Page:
Ormat Technologies, Inc. (ORA: NYSE) recently reported financial results for the three-month period ending September 2018 – the first full quarter without the revenue and earnings of the company’s Puna geothermal electricity generation project. In early May 2018, the Kilauea volcano erupted, giving the Hawaiian Islands a grand fire show. For Ormat and its neighbors near its Puna Geothermal Power Project the volcano was more nightmare than entertainment. Within a few days Ormat was forced to shut down the facility on Kilauea by removing surface equipment and plugging the geothermal well holes. Nonetheless, three well sites, the electric substation, an adjacent warehouse and drilling equipment were overtaken by flowing lava and destroyed.
The last revenue Ormat received from the sale of electricity generated at the 38 megawatt plant at Puna was in the month of April 2018. The sting of the loss in the second quarter was reduced by the receipt of $7.2 million in insurance payments related to the loss of the drilling equipment. Management pledged to negotiate for additional coverage for the loss of property and profits.
In the meantime, the company must limp along without Puna. In the quarter ending September 2018, Ormat reported a total of $166.5 million in sales, of which $116.9 million was from the sale of electricity at its several geothermal generating plants. This compares to $157.2 million and $110.9 million, respectively, in the same quarter of the previous year. The increase is largely due to the acquisition of three operating plants in the continental U.S. totaling 38 megawatts – about the same size as the shuttered Puna plant. Ormat had also elevated new power plants to commercial operations – the Platanares plant in Honduras, the Tungsten Mountain plant in Nevada and the Plant 1 expansion at Olkaria in Kenya. Altogether power generation increased to 1.37 megawatt hours compared to 1.24 megawatt hours in the previous year period.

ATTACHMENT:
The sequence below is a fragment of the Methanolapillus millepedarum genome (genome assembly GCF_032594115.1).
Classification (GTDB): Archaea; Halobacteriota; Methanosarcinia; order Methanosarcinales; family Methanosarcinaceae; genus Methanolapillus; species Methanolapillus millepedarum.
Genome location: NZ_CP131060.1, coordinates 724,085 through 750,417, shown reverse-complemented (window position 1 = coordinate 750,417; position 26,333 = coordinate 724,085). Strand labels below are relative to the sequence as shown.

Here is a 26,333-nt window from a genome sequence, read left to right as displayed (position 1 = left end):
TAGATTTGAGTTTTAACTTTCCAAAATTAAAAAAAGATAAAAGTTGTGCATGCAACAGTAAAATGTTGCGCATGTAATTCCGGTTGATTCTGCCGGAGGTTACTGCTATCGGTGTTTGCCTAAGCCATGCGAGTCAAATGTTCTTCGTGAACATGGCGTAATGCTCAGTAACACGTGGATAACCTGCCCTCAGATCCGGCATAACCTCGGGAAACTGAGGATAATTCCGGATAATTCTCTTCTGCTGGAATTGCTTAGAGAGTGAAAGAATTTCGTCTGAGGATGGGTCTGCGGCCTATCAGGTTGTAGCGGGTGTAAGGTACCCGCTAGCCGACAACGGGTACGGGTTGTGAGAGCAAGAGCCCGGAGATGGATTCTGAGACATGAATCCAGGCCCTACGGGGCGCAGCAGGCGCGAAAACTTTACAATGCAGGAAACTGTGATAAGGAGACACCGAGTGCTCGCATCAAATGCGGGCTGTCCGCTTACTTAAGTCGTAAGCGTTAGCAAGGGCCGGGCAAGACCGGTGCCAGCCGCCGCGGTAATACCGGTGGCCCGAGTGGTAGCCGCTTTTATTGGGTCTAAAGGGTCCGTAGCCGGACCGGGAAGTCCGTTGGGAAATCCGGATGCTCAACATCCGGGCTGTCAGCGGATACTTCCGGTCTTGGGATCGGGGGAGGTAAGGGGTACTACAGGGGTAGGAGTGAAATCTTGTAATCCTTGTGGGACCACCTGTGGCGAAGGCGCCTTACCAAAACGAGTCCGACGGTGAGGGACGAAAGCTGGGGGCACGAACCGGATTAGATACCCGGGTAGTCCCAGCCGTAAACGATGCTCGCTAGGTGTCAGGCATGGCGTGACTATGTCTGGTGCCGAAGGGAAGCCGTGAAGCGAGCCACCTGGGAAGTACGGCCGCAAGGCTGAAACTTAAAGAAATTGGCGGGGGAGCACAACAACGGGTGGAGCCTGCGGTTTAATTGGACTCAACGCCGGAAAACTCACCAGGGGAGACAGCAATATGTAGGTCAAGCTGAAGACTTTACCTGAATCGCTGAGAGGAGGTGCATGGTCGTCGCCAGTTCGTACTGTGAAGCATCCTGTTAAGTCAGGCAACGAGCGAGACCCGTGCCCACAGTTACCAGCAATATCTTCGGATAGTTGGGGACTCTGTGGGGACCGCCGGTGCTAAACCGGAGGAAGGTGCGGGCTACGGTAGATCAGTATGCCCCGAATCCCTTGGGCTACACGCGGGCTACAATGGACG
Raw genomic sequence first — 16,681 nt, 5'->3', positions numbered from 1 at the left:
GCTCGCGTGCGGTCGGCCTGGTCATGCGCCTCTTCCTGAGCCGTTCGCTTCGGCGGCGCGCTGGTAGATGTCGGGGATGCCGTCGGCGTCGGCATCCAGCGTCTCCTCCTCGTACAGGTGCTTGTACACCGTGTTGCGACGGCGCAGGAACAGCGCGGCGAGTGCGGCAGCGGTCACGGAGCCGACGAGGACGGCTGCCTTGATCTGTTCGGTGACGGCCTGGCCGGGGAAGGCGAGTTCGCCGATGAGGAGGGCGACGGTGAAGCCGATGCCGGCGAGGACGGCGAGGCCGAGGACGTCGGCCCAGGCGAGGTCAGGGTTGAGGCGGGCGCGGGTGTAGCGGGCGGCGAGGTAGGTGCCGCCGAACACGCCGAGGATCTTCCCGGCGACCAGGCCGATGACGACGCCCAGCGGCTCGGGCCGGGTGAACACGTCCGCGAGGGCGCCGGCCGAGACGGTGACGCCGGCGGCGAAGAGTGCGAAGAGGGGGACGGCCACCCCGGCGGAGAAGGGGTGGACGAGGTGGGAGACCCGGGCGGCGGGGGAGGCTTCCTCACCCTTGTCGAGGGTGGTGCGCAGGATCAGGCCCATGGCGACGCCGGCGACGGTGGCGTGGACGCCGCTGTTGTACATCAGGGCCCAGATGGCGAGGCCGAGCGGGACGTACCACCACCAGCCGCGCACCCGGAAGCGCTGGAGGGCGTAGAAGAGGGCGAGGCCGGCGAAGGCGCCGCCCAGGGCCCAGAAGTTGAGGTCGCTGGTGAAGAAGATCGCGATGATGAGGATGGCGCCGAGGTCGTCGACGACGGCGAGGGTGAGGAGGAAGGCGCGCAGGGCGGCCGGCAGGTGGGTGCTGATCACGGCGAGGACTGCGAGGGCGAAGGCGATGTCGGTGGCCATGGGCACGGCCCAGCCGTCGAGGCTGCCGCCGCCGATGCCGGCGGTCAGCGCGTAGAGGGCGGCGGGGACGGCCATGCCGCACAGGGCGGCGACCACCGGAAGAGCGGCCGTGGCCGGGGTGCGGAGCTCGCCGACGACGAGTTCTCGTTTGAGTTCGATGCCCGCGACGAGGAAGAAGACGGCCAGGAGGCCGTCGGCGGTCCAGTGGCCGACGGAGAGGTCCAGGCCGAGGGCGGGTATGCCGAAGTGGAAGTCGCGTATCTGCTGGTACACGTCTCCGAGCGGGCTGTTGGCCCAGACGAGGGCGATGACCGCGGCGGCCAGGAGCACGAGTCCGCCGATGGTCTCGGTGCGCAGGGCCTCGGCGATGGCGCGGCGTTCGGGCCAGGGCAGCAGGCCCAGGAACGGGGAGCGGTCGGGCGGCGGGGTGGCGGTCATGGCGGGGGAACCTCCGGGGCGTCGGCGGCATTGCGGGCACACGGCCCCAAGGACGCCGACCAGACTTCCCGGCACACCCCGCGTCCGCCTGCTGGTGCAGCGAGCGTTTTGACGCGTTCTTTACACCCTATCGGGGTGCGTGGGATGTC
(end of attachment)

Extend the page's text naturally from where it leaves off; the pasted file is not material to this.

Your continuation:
Even though Puna did not contribute to the top-line in the September quarter, the plant did incur some costs and expenses. Indeed, management indicated in the quarter report that excluding Puna items, electricity costs would have been 35.3% of total electricity sales or $41.3 million. The company is building new access roads, cleaning up damaged facilities and assessing the repairs needed to bring the Puna plant back into operation.
If nothing else, Ormat’s last quarter report proves there are still profits without the Puna project. The company reported a net profit of $10.6 million or $0.21 per share for shareholders in the September quarter. This compares to $24.0 million or $0.48 per share in the year-ago period when Puna was still steaming along.
The company generated $36.1 million in operating cash flow in the recent quarter, representing a sales-to-cash conversion rate of 21.7%. Operating cash flow covered more than half of capital expenditures of $61.5 million. Sales and profits are down, but the company still appears capable of paying its own way.
Ormat shares traded off sharply at the beginning of the year, but had begun a recovering when Kilauea shook mountains…and shareholders. The shares have traded mostly sideways along a line of volume-related price support/resistance hear $52.00, but has recently attempted another recovery. Nonetheless, the stock remains interesting as Ormat steams along without Puna.
Neither the author of the Small Cap Strategist web log, Crystal Equity Research nor its affiliates have a beneficial interest in the companies mentioned herein.
This article was first published on the Small Cap Strategist weblog on 12/7/18 as “Ormat Steams On.”